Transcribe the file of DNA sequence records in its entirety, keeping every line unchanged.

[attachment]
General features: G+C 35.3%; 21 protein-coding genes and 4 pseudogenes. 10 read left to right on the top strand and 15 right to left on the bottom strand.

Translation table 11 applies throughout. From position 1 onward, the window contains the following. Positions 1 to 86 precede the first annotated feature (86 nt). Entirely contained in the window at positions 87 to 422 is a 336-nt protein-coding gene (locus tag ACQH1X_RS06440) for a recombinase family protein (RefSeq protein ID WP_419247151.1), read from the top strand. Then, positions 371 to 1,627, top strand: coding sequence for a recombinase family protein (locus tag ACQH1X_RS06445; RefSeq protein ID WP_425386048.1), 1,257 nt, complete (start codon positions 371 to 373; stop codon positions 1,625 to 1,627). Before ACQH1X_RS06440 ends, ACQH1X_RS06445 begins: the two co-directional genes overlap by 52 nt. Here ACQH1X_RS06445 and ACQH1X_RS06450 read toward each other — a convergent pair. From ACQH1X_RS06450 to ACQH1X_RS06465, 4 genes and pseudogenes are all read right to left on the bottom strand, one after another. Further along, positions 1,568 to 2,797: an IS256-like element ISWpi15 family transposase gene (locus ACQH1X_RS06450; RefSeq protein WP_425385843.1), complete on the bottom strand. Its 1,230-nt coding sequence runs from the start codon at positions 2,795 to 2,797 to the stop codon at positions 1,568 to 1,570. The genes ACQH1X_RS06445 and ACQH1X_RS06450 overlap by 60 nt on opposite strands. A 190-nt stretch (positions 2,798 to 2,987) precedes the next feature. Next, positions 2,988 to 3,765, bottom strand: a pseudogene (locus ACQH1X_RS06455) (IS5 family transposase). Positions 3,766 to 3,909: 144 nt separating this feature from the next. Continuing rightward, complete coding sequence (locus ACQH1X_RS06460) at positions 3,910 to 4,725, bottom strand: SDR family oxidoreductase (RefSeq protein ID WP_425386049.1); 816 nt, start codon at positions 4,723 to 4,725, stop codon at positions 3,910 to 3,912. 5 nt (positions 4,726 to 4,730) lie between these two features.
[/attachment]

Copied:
General features: G+C 35.3%; 21 protein-coding genes and 4 pseudogenes. 10 read left to right on the top strand and 15 right to left on the bottom strand.

Translation table 11 applies throughout. From position 1 onward, the window contains the following. Positions 1 to 86 precede the first annotated feature (86 nt). Entirely contained in the window at positions 87 to 422 is a 336-nt protein-coding gene (locus tag ACQH1X_RS06440) for a recombinase family protein (RefSeq protein ID WP_419247151.1), read from the top strand. Then, positions 371 to 1,627, top strand: coding sequence for a recombinase family protein (locus tag ACQH1X_RS06445; RefSeq protein ID WP_425386048.1), 1,257 nt, complete (start codon positions 371 to 373; stop codon positions 1,625 to 1,627). Before ACQH1X_RS06440 ends, ACQH1X_RS06445 begins: the two co-directional genes overlap by 52 nt. Here ACQH1X_RS06445 and ACQH1X_RS06450 read toward each other — a convergent pair. From ACQH1X_RS06450 to ACQH1X_RS06465, 4 genes and pseudogenes are all read right to left on the bottom strand, one after another. Further along, positions 1,568 to 2,797: an IS256-like element ISWpi15 family transposase gene (locus ACQH1X_RS06450; RefSeq protein WP_425385843.1), complete on the bottom strand. Its 1,230-nt coding sequence runs from the start codon at positions 2,795 to 2,797 to the stop codon at positions 1,568 to 1,570. The genes ACQH1X_RS06445 and ACQH1X_RS06450 overlap by 60 nt on opposite strands. A 190-nt stretch (positions 2,798 to 2,987) precedes the next feature. Next, positions 2,988 to 3,765, bottom strand: a pseudogene (locus ACQH1X_RS06455) (IS5 family transposase). Positions 3,766 to 3,909: 144 nt separating this feature from the next. Continuing rightward, complete coding sequence (locus ACQH1X_RS06460) at positions 3,910 to 4,725, bottom strand: SDR family oxidoreductase (RefSeq protein ID WP_425386049.1); 816 nt, start codon at positions 4,723 to 4,725, stop codon at positions 3,910 to 3,912. 5 nt (positions 4,726 to 4,730) lie between these two features.